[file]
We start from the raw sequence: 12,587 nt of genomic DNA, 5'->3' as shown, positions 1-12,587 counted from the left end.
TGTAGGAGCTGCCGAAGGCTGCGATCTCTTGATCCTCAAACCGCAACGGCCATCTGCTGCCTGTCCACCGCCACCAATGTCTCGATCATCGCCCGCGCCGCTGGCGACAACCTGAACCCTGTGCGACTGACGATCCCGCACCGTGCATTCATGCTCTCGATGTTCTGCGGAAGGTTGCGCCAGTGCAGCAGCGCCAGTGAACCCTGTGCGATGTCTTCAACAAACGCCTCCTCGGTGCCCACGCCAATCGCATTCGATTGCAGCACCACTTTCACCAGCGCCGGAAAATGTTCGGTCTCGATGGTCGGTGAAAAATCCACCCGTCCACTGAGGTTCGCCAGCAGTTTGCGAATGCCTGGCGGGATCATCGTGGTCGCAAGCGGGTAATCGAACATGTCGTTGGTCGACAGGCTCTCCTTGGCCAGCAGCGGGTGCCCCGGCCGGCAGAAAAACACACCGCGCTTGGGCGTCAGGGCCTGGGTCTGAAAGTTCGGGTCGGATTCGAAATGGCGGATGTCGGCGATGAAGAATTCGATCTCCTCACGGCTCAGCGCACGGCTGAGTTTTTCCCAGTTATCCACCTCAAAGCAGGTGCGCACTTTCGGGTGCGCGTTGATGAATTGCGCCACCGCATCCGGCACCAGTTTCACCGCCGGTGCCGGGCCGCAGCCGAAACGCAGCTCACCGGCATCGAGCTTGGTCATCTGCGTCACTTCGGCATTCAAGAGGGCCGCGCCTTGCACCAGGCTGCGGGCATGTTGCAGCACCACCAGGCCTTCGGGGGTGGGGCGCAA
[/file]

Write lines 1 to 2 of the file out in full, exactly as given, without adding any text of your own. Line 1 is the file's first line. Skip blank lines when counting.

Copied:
We start from the raw sequence: 12,587 nt of genomic DNA, 5'->3' as shown, positions 1-12,587 counted from the left end.
TGTAGGAGCTGCCGAAGGCTGCGATCTCTTGATCCTCAAACCGCAACGGCCATCTGCTGCCTGTCCACCGCCACCAATGTCTCGATCATCGCCCGCGCCGCTGGCGACAACCTGAACCCTGTGCGACTGACGATCCCGCACCGTGCATTCATGCTCTCGATGTTCTGCGGAAGGTTGCGCCAGTGCAGCAGCGCCAGTGAACCCTGTGCGATGTCTTCAACAAACGCCTCCTCGGTGCCCACGCCAATCGCATTCGATTGCAGCACCACTTTCACCAGCGCCGGAAAATGTTCGGTCTCGATGGTCGGTGAAAAATCCACCCGTCCACTGAGGTTCGCCAGCAGTTTGCGAATGCCTGGCGGGATCATCGTGGTCGCAAGCGGGTAATCGAACATGTCGTTGGTCGACAGGCTCTCCTTGGCCAGCAGCGGGTGCCCCGGCCGGCAGAAAAACACACCGCGCTTGGGCGTCAGGGCCTGGGTCTGAAAGTTCGGGTCGGATTCGAAATGGCGGATGTCGGCGATGAAGAATTCGATCTCCTCACGGCTCAGCGCACGGCTGAGTTTTTCCCAGTTATCCACCTCAAAGCAGGTGCGCACTTTCGGGTGCGCGTTGATGAATTGCGCCACCGCATCCGGCACCAGTTTCACCGCCGGTGCCGGGCCGCAGCCGAAACGCAGCTCACCGGCATCGAGCTTGGTCATCTGCGTCACTTCGGCATTCAAGAGGGCCGCGCCTTGCACCAGGCTGCGGGCATGTTGCAGCACCACCAGGCCTTCGGGGGTGGGGCGCAA